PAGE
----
A Riverfront for All

By Jimmy Orth


Residents of Jacksonville have often used the word potential when describing our city’s downtown. Most would agree that such potential clearly remains unfulfilled after over 30 years of ambitious development proposals and flashy architectural renderings that have failed to materialize. A piecemeal approach to development projects and a lack of meaningful public involvement have also contributed to the blank canvas of undeveloped public lands that currently exists along our riverfront.  

Currently, 90 percent of the properties adjacent to the St. Johns River in Duval County are privately owned. However, over 50 percent of the riverfront in downtown Jacksonville belongs to the citizens, including the 23-acre Metropolitan Park and the vacant 30-acre Shipyards property.

Our city’s experience with Hurricane Irma in 2017 and the ongoing COVID-19 pandemic also demonstrate the importance of protecting our downtown from flooding and sea level rise and the need for outdoor public spaces that allow residents to recreate and gather in a safe and healthy way.

As a result, we have a unique, once-in-a-lifetime opportunity to transform these publicly owned properties into an iconic riverfront for all. No other city in the United States shares this enviable position, and no other city has a river quite like the St. Johns flowing through the heart of its downtown. Now is the time to finally capitalize on our greatest natural asset and reestablish downtown as the heartbeat of Jacksonville. 

St. Pete Pier and Park features a sculptural installation by Janet Echelman, “Bending Arc.”

Historically, private development interests have played an outsize role in determining the future of downtown, without significant input from the public or a holistic vision and master plan to ensure a well-planned and well-designed riverfront. In addition, millions of taxpayer dollars in subsidies and incentives have been doled out over the years with anticipated returns on investment that have not always come to fruition. When taking a bird’s eye view of today’s downtown riverfront, it becomes obvious that a new approach is needed.

What if, instead, we prioritized our riverfront lands for the public and engaged in a community-driven visioning process that would guide future development and create a waterfront for all?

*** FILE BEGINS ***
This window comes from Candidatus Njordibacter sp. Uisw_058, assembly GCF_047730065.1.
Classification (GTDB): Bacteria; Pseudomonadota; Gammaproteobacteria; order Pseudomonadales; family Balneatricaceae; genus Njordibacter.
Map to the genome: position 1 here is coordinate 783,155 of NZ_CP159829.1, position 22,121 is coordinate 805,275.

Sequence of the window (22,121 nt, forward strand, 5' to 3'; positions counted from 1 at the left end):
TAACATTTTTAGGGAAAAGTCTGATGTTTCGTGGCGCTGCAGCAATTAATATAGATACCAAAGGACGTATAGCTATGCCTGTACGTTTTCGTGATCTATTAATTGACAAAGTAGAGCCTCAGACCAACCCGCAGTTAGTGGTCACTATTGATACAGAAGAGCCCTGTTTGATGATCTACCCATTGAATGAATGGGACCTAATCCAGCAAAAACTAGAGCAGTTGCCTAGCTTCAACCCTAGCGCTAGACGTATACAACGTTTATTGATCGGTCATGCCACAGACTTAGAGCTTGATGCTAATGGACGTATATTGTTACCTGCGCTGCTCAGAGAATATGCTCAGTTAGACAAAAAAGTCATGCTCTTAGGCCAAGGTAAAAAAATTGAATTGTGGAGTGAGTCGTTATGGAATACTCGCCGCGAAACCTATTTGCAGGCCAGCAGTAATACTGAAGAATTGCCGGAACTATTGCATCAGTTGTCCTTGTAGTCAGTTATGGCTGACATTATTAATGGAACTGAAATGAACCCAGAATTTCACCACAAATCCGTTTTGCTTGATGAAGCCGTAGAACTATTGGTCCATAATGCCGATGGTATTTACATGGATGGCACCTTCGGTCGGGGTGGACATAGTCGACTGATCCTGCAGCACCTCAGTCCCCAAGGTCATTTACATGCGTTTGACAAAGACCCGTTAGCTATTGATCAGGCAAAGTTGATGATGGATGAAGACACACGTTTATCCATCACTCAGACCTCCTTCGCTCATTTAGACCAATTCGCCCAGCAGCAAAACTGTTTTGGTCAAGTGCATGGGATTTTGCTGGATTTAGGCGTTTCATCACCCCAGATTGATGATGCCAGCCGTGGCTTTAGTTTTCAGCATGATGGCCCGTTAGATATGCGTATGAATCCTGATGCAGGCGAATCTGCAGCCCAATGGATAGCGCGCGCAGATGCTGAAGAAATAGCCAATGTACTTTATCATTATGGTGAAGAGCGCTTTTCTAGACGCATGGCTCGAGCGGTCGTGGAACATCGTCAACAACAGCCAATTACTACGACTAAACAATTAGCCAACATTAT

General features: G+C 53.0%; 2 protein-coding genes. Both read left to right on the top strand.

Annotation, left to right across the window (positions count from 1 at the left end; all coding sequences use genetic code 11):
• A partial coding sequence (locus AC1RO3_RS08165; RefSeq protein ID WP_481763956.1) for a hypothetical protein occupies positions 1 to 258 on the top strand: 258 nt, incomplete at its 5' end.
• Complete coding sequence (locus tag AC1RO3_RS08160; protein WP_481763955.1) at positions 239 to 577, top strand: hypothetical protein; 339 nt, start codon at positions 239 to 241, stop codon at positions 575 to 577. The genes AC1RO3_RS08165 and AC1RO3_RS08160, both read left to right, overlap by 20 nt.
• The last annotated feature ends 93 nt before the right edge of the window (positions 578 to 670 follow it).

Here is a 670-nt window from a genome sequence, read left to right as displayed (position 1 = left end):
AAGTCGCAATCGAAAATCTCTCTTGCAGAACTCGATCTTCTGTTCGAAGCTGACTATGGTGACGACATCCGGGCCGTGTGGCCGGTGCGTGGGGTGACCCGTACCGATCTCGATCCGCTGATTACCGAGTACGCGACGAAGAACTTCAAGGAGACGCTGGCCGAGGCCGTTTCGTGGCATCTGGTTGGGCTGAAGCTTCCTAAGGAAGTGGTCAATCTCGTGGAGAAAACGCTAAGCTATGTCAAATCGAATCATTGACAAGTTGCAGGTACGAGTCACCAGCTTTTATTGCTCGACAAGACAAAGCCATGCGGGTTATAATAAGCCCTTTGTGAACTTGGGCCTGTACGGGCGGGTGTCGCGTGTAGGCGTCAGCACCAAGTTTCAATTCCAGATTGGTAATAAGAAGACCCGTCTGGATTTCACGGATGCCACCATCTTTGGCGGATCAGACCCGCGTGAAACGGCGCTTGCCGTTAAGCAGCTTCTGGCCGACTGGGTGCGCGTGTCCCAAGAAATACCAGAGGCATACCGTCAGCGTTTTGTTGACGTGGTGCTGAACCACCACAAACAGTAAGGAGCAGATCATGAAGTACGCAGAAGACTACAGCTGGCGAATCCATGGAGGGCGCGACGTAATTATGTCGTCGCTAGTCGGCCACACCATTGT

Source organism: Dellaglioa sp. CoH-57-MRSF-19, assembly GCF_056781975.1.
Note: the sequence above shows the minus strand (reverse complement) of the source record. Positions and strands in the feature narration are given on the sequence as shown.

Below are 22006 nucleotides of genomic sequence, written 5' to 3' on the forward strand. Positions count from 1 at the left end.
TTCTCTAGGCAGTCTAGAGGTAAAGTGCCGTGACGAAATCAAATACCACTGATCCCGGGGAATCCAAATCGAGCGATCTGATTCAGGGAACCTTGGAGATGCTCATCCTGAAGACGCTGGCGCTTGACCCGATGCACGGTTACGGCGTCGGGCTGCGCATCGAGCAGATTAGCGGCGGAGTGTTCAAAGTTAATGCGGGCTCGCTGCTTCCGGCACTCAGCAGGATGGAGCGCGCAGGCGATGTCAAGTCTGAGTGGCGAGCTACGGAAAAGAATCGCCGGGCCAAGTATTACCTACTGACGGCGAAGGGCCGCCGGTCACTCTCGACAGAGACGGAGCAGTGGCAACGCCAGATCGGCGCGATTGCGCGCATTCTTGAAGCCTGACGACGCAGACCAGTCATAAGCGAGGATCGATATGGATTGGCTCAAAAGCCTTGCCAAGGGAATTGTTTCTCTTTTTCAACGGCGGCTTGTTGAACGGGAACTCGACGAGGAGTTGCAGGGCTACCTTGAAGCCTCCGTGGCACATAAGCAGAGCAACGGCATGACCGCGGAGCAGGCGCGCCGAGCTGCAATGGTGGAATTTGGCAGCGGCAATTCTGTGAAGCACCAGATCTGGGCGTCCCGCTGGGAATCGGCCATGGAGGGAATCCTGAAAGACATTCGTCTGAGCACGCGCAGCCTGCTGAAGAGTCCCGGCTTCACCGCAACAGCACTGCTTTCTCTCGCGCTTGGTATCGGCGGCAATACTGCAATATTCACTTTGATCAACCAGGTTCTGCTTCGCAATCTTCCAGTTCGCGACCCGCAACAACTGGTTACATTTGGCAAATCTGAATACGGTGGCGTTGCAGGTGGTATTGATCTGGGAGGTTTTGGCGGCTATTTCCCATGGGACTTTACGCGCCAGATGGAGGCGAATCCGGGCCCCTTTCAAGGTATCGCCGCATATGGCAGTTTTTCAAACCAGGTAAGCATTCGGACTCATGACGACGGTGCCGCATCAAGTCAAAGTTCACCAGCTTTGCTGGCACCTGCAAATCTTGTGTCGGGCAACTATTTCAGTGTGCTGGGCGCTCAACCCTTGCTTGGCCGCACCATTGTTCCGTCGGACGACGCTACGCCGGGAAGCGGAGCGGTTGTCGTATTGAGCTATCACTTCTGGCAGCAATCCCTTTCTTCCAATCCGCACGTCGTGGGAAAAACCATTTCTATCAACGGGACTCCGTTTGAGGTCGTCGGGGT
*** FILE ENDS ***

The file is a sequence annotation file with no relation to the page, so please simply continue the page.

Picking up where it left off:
Smale Riverfront Park in Cincinnati. Photo: ©Craig Kuhner

We need only to look to other cities that have utilized their riverfronts to revitalize their downtowns to help answer this question. Earlier this year, Riverfront Parks Now, a coalition of local nonprofits, did just that by conducting a deep dive into successful parks and downtown waterfronts throughout the country.  

The group comprised of Scenic Jacksonville, St. Johns Riverkeeper, Late Bloomers Garden Club, Garden Club of Jacksonville, Greenscape, Sierra Club, Memorial Park Association, and Jacksonville Urban League quickly discovered how many communities are utilizing this “parks as essential infrastructure” approach to urban revitalization. Cities like St. Petersburg, Tampa, Chattanooga, Detroit, Louisville, and Nashville have successfully reinvigorated their downtowns and waterfronts by investing in significant destination parks and green space.  

The West Riverfront in Detroit. Photo:
Kran Kran Photo

Not only do great cities have great parks, but great parks provide numerous benefits that can address a variety of social, economic, and environmental challenges facing our communities.  

Recreation and civic engagement have traditionally been the primary reasons for establishing parks and public spaces. We all need communal outdoor places in which to recreate and exercise, enjoy and experience public art and our majestic St. Johns, and gather as a community.  Having access to parks and nature has proven to improve health and wellness and quality of life. According to the American Public Health Association, “Access to nature has been related to lower levels of mortality and illness, higher levels of outdoor physical activity, restoration from stress, a greater sense of well-being, and greater social capital.”  The current pandemic has only magnified the importance of having high-quality public spaces for all citizens to enjoy, where we can social distance and experience the benefits of the outdoors.

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Author: Arbus

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